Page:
High prevalence of asthma in preschool children in southern Brazil: A population-based study

Moema N. Chatkin, Ana Maria B Menezes, Cesar G. Victora, Fernando C. Barros

Research output: Contribution to journalArticlepeer-review

Abstract

The prevalence of asthma is increasing in many countries. To measure asthma's prevalence, a sample of 981 children aged 4 years old belonging to a birth cohort from 1993 was studied in Pelotas, a city in southern Brazil. A standardized questionnaire on asthma was given to the children's mothers. Information was also collected on socioeconomic level, housing conditions, genetic factors, nutritional factors, and previous infectious diseases. Current asthma (asthma diagnosed by a doctor during previous 12 months) and current wheeze (presence of wheezing during previous 12 months) were the main outcomes. The prevalence of current asthma was 18.4%, and current wheeze was 21.1%. The data were analyzed by multiple Poisson regression, and the risk factors that remained significant for both "current asthma and current wheeze" were, respectively, nonwhite color (RR = 1.41 and RR = 1.36), low maternal schooling (RR = 1.75 and RR = 1.68 for 0-4 years), history of asthma or allergy in the family (RR = 1.66 and RR = 1.85), and history of rhinitis and eczema in the child (RR = 2.11 and RR = 1.72). Male sex (RR = 1.36) and bronchiolitis (RR = 1.46) were major risk factors only for "current asthma," while smoking in pregnancy (RR = 1.30) and low birth weight (RR = 1.45) were risk factors only for "current wheeze." These results highlight the importance of asthma as a public health problem due to its high prevalence, and support the need of intervention programs against preventable risk factors.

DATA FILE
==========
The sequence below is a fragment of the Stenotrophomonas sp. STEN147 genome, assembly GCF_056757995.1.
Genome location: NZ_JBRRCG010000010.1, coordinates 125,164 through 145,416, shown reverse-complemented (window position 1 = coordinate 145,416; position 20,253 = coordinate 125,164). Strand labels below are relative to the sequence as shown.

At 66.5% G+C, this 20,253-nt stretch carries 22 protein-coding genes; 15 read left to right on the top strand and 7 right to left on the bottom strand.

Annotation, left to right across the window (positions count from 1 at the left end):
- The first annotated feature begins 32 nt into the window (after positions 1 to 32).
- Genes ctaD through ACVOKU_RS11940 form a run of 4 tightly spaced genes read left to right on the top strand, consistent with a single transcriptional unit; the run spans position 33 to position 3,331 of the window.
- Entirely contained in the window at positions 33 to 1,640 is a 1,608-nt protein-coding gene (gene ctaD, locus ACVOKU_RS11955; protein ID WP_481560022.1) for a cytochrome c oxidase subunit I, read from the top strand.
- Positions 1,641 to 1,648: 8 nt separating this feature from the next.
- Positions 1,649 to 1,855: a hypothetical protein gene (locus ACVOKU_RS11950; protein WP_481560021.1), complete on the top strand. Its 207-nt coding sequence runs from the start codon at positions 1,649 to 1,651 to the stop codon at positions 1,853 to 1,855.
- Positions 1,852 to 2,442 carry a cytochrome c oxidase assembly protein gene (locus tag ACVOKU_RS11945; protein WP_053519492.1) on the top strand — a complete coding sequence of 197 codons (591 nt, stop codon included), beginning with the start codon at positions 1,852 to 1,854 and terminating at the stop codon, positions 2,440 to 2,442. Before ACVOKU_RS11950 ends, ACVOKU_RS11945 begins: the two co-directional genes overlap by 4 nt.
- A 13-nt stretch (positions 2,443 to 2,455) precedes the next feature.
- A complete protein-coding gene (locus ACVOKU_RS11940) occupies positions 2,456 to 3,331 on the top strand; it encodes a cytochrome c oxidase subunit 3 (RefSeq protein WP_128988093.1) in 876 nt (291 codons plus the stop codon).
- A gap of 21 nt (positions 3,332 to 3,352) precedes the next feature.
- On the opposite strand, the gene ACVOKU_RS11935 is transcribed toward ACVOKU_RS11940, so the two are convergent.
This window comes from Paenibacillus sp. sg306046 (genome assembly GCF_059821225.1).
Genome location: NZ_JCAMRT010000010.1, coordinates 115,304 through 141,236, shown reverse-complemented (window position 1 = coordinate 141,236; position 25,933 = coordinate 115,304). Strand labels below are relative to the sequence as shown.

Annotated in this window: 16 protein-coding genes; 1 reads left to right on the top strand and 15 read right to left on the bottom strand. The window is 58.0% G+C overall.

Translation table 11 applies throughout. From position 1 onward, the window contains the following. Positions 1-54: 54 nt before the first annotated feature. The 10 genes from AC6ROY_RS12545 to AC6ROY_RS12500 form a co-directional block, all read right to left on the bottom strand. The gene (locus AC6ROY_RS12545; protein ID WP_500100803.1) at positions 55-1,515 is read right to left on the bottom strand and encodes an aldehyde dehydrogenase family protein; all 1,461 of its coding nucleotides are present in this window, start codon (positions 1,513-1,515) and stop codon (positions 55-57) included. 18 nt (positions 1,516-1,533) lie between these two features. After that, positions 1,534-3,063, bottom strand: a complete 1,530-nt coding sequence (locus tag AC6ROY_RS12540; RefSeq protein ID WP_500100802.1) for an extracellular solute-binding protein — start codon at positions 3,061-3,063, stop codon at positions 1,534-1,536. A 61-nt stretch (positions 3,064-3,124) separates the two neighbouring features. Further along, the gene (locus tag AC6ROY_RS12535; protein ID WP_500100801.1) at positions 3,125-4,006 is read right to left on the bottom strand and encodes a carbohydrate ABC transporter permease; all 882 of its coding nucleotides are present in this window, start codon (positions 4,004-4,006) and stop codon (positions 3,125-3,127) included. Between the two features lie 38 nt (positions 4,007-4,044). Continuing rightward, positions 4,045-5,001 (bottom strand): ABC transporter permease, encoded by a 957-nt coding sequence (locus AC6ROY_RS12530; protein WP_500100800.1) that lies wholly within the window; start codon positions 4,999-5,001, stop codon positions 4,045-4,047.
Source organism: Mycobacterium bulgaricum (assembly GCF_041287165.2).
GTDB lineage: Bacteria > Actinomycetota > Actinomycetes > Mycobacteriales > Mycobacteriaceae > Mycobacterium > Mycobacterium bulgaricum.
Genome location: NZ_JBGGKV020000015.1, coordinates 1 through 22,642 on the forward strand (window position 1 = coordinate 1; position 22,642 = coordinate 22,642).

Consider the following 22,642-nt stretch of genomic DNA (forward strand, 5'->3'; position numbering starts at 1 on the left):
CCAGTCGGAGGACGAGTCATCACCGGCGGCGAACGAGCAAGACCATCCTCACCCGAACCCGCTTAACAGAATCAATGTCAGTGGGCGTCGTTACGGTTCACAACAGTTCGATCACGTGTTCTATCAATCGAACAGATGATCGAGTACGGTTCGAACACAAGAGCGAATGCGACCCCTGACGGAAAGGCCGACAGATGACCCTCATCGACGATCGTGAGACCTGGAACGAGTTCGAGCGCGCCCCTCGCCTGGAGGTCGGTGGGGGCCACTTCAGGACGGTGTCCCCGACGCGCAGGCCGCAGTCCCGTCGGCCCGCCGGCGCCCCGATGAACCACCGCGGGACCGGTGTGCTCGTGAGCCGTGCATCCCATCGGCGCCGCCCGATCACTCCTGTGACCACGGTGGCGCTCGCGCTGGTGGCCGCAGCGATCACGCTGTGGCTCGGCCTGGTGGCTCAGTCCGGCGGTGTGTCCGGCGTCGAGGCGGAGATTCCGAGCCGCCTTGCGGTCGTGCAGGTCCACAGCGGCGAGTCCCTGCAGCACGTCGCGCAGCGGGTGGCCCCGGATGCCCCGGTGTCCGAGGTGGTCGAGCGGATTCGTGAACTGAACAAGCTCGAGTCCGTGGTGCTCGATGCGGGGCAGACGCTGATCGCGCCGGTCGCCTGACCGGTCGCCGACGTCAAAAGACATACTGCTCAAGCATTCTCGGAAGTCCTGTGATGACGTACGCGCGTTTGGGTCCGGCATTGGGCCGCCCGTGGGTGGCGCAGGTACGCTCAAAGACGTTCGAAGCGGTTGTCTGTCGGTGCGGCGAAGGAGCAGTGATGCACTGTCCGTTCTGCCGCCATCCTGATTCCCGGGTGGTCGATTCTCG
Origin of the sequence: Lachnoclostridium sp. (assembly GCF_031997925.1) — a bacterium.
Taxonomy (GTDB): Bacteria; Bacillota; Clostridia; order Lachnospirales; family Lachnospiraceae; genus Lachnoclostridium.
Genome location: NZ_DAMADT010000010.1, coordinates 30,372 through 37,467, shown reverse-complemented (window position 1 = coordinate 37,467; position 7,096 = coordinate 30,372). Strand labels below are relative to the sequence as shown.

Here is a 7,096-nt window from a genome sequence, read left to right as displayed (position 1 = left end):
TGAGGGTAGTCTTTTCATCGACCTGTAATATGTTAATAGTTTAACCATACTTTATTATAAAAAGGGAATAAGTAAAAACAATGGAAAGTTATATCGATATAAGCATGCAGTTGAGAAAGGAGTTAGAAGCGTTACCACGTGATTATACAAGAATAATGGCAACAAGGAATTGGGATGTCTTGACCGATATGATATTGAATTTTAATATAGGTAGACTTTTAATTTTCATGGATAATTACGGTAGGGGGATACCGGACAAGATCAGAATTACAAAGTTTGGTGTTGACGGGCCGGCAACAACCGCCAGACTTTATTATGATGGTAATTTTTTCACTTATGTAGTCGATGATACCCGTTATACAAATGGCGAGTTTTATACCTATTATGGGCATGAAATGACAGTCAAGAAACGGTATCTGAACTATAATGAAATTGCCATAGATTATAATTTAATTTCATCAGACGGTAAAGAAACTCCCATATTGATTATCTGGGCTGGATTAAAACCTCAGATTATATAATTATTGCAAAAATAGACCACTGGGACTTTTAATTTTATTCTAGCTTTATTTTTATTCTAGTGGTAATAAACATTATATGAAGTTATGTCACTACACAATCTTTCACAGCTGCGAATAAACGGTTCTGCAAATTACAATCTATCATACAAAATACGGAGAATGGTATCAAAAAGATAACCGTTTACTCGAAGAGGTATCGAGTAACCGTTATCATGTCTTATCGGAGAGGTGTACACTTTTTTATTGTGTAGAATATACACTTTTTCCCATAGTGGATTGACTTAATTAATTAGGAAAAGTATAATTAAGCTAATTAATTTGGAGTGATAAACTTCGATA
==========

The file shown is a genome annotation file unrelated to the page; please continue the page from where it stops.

Original languageEnglish (US)
Pages (from-to)296-301
Number of pages6
JournalPediatric Pulmonology
Volume35
Issue number4
DOIs
StatePublished - Apr 1 2003
Externally publishedYes

Keywords

  • Asthma
  • Child
  • Epidemiology
  • Prevalence
  • Risk factors
  • Symptoms
  • Wheeze

ASJC Scopus subject areas

  • Pediatrics, Perinatology, and Child Health
  • Pulmonary and Respiratory Medicine

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